We plan to continue blog postings about the 50th Anniversary for June focusing on the theme of “How Far We Have Come.” We will be looking at health centers that have made a long journey from humble beginnings, such as church basements, neighborhood storefronts or small trailers, into now dynamic health delivery systems showcasing what is possible in community health. Telling those stories, we will recognize the vitality, commitment and perseverance of people in the Community Health Center Movement. We will also show how health centers have moved public debate to change attitudes about primary care, prevention and the value of an accessible, quality community health system.
Tomorrow, precisely at 11:45 EST, the President will make a speech about healthcare and “offer a history” of where we have been, according to a widely distributed White House email. The White House also released a healthcare timeline of key events. While there is no specific mention of Community Health Centers in the timeline, we were struck by a speech on the timeline given by President Lyndon Johnson on January 7, 1965 in an address to Congress. He said, “We can and we must strive now to assure the availability of and accessibility to the best healthcare for all Americans, regardless of age or geography or economic status.” Certainly those words echo in the mission of health centers today, which serve anyone regardless of their insurance status and ability to pay.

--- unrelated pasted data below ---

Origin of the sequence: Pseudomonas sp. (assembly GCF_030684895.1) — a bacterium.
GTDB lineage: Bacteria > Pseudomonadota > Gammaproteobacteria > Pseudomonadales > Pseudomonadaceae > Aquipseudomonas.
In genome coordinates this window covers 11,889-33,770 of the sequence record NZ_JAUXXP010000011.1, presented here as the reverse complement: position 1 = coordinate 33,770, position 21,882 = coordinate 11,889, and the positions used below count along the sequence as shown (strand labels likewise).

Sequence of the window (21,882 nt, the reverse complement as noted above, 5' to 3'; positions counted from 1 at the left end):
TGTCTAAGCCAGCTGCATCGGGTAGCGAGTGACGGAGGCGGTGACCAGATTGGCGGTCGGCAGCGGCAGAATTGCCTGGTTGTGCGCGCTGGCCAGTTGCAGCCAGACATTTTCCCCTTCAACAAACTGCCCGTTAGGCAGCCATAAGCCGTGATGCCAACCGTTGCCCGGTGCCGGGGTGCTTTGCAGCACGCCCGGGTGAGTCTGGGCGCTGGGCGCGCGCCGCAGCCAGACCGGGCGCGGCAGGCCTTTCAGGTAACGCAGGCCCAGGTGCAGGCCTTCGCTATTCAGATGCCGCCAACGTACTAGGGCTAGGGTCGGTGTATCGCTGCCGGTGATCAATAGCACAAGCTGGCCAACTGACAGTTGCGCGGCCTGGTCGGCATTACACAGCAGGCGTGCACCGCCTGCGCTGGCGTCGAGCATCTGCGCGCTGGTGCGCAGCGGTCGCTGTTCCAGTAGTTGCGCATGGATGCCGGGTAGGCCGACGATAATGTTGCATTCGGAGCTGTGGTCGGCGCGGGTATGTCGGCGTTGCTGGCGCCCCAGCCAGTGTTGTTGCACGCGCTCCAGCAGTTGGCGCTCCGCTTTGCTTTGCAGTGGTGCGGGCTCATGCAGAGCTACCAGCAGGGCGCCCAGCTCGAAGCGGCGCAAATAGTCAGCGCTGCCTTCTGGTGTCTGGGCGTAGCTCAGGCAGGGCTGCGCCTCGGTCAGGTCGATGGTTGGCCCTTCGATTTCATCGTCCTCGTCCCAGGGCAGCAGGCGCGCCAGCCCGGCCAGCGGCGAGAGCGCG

We also note that the White House issued a report earlier this month focusing on the 22 states that have not expanded Medicaid and the impact on residents. Among the most hard-hitting conclusions from the report is that 5,200 fewer people would die each year if these states had chosen to expand Medicaid. Also 193,000 fewer people would face catastrophic out-of-pocket medical costs in a typical year, and one million people would have a usual source of care.
These numbers are important for a many good reasons, not the least of which is that health centers and Medicaid have a longstanding history of saving lives and providing access to care. While Medicaid patients are only about 16 percent of the population, they represent 40 percent of health center patients. Health center Medicaid patients have fewer hospitalizations and visits to the ER. To learn more about health centers and Medicaid please visit this link.